Cost Theater tours, Monday and Saturday, 11 a.m. and 1 p.m., Wednesday, 11 a.m., reservations required; $17, groups of 20-55, $15 a person. Baker Gallery open Tuesday-Sunday, 11 a.m. to 6 p.m.; free

More info 212-531-5300,

Harriet Tubman National Historical Park

180 South St., Auburn, New York

Harriet Tubman lived in Auburn, New York from 1859 until her passing...

Harriet Tubman lived in Auburn, New York from 1859 until her passing in 1913. Credit: AP/Mike Groll

Established in 2017, the 32-acre park is the site of three buildings significant in the life of the abolitionist known for her role as a conductor on the Underground Railroad: the two-story brick home where she lived, the Harriet Tubman Home for the Aged (rebuilt in 1953 and now a museum), and the Thompson Memorial A.M.E. Zion Church, where Tubman worshipped. The buildings are jointly managed by the National Park Service and Harriet Tubman Home, Inc. The church is currently closed for renovations, but 90-minute tours cover the residence, the home for the aged and the grounds. “We believe a house is just a building without a story,” said site manager Paul Carter. “We try to tell the story of her life.”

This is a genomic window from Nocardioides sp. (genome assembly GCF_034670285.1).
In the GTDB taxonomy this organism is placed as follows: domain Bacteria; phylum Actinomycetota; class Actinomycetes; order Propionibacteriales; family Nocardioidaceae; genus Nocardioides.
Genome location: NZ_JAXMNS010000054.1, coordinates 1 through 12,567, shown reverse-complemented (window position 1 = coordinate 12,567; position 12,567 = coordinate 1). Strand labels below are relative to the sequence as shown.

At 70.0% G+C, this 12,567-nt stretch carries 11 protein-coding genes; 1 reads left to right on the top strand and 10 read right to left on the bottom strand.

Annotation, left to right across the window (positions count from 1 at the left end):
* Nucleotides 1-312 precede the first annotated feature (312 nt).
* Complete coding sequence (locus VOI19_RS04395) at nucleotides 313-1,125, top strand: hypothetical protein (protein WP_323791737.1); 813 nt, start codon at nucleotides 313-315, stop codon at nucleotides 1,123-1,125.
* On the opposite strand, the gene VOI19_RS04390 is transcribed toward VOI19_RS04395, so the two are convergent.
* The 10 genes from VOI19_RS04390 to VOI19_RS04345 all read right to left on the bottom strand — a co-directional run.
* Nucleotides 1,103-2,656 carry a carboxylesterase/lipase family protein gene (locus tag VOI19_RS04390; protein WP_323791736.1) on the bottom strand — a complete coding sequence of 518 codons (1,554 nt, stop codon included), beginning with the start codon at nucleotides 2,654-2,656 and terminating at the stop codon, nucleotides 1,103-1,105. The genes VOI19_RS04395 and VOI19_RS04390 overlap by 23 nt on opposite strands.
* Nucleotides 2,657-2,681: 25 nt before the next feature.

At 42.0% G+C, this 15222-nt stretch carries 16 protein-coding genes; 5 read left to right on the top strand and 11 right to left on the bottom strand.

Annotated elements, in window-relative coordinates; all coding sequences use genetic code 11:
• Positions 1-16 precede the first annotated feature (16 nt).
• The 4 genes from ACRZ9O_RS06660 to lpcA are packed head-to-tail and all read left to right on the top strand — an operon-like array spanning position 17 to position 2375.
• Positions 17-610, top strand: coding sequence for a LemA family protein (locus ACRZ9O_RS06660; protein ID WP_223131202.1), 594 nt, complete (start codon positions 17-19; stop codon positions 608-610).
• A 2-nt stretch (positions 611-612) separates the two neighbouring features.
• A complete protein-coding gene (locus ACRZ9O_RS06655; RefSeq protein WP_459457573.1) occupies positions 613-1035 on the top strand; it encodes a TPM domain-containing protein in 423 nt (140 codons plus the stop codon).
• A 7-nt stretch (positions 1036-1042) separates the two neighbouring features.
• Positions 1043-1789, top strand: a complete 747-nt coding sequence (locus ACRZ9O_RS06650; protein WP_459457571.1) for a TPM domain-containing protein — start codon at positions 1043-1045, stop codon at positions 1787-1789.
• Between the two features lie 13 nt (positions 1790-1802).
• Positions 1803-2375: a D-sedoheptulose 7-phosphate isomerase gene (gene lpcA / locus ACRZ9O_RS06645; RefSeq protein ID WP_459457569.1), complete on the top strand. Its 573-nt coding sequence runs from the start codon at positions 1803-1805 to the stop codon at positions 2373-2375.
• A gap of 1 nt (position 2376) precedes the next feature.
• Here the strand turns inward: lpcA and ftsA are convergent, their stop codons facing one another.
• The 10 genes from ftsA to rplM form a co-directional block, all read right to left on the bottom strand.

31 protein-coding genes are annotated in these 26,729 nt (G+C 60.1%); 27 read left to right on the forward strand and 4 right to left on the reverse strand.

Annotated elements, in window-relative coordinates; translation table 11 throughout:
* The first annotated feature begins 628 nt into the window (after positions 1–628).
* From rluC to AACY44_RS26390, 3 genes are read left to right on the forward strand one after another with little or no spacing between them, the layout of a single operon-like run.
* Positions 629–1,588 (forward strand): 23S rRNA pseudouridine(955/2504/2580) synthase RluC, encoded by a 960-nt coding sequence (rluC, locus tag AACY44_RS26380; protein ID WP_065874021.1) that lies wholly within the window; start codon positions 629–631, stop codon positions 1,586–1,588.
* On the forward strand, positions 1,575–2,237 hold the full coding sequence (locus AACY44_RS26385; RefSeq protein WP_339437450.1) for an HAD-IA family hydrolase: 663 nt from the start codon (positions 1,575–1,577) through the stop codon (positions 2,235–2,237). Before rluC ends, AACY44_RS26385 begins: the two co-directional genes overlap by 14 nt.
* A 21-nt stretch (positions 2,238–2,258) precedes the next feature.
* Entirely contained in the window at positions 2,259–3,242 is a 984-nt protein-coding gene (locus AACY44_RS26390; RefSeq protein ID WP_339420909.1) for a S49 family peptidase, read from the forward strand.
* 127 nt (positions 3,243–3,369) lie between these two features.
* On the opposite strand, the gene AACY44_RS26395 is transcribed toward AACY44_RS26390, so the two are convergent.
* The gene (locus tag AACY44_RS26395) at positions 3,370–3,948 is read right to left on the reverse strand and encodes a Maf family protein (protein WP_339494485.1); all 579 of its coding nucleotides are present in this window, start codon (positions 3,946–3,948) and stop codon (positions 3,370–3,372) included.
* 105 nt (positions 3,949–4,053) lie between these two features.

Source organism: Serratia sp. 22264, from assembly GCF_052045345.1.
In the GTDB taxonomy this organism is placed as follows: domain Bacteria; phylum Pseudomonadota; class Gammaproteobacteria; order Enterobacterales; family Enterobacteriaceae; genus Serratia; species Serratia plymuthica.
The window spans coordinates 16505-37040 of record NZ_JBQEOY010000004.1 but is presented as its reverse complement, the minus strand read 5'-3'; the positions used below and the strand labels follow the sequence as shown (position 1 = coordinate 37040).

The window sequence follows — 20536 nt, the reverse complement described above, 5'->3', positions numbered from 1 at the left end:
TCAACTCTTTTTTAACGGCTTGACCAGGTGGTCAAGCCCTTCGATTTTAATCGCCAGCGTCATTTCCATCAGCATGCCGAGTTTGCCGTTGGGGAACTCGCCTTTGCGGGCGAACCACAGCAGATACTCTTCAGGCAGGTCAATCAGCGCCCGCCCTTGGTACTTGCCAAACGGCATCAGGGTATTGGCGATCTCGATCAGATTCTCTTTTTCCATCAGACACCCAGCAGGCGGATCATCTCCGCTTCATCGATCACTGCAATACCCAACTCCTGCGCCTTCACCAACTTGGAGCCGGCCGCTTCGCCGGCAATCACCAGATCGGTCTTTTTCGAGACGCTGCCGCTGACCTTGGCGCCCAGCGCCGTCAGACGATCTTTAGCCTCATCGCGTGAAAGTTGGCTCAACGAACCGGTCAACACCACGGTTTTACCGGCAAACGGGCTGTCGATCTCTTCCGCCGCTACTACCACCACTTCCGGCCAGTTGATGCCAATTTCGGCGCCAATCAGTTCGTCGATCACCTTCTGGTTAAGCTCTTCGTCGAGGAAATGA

Cost Tuesday-Saturday, tours 10 a.m. and 2 p.m., appointment required; $7, $3 kids 6-17

More info 315-252-2081,

Museum of African American History and Black Heritage Trail

46 Joy St., Boston

The Black Heritage Trail, a mile-and-a-half loop in the Beacon...

The Black Heritage Trail, a mile-and-a-half loop in the Beacon Hill section of Boston, highlights sites relevant to the Black community in the late 1700s and 1800s. Credit: Getty Images/Paul Marotta

The former Abiel Smith School is one of the oldest public schools in the United States. Now home to the museum housing artifacts and rotating exhibits, the school is the beginning of the Black Heritage Trail, a mile-and-a-half loop in the Beacon Hill section of Boston that highlights sites relevant to the Black community in the late 1700s and 1800s. National Park Rangers lead tours of the entire trail during the spring and summer, but a self-guided tour is always available using the NPS app. Another popular site on the tour is the African meeting house, which was built in 1806 by African craftsman and served as the African Baptist Church of Boston.

Cost Tuesday-Sunday, tours at 10 a.m., noon and 2 p.m., reservations required; $15, $8 kids 13-17